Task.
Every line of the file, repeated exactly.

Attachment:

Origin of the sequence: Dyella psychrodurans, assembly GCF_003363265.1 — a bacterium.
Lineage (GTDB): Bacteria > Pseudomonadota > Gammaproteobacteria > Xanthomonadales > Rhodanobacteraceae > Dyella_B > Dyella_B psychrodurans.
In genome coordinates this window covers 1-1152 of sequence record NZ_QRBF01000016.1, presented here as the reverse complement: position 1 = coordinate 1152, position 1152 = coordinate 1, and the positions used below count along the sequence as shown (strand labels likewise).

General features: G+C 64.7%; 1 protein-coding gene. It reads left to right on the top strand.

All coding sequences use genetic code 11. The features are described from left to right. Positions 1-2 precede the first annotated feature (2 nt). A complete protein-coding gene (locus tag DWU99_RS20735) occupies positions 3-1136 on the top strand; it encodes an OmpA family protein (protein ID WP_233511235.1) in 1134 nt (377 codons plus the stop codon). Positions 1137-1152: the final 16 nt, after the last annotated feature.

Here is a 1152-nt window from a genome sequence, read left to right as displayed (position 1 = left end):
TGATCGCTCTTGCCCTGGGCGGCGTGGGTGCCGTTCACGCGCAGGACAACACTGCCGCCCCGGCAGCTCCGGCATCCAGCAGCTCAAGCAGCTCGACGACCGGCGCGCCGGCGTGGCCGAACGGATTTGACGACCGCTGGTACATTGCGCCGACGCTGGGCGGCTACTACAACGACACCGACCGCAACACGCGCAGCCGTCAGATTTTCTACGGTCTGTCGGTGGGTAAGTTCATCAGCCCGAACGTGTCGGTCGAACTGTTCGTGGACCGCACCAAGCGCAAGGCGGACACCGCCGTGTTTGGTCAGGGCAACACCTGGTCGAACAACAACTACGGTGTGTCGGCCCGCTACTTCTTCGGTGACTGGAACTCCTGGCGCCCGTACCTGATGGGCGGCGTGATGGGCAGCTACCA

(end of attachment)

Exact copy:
Origin of the sequence: Dyella psychrodurans, assembly GCF_003363265.1 — a bacterium.
Lineage (GTDB): Bacteria > Pseudomonadota > Gammaproteobacteria > Xanthomonadales > Rhodanobacteraceae > Dyella_B > Dyella_B psychrodurans.
In genome coordinates this window covers 1-1152 of sequence record NZ_QRBF01000016.1, presented here as the reverse complement: position 1 = coordinate 1152, position 1152 = coordinate 1, and the positions used below count along the sequence as shown (strand labels likewise).

General features: G+C 64.7%; 1 protein-coding gene. It reads left to right on the top strand.

All coding sequences use genetic code 11. The features are described from left to right. Positions 1-2 precede the first annotated feature (2 nt). A complete protein-coding gene (locus tag DWU99_RS20735) occupies positions 3-1136 on the top strand; it encodes an OmpA family protein (protein ID WP_233511235.1) in 1134 nt (377 codons plus the stop codon). Positions 1137-1152: the final 16 nt, after the last annotated feature.

Here is a 1152-nt window from a genome sequence, read left to right as displayed (position 1 = left end):
TGATCGCTCTTGCCCTGGGCGGCGTGGGTGCCGTTCACGCGCAGGACAACACTGCCGCCCCGGCAGCTCCGGCATCCAGCAGCTCAAGCAGCTCGACGACCGGCGCGCCGGCGTGGCCGAACGGATTTGACGACCGCTGGTACATTGCGCCGACGCTGGGCGGCTACTACAACGACACCGACCGCAACACGCGCAGCCGTCAGATTTTCTACGGTCTGTCGGTGGGTAAGTTCATCAGCCCGAACGTGTCGGTCGAACTGTTCGTGGACCGCACCAAGCGCAAGGCGGACACCGCCGTGTTTGGTCAGGGCAACACCTGGTCGAACAACAACTACGGTGTGTCGGCCCGCTACTTCTTCGGTGACTGGAACTCCTGGCGCCCGTACCTGATGGGCGGCGTGATGGGCAGCTACCA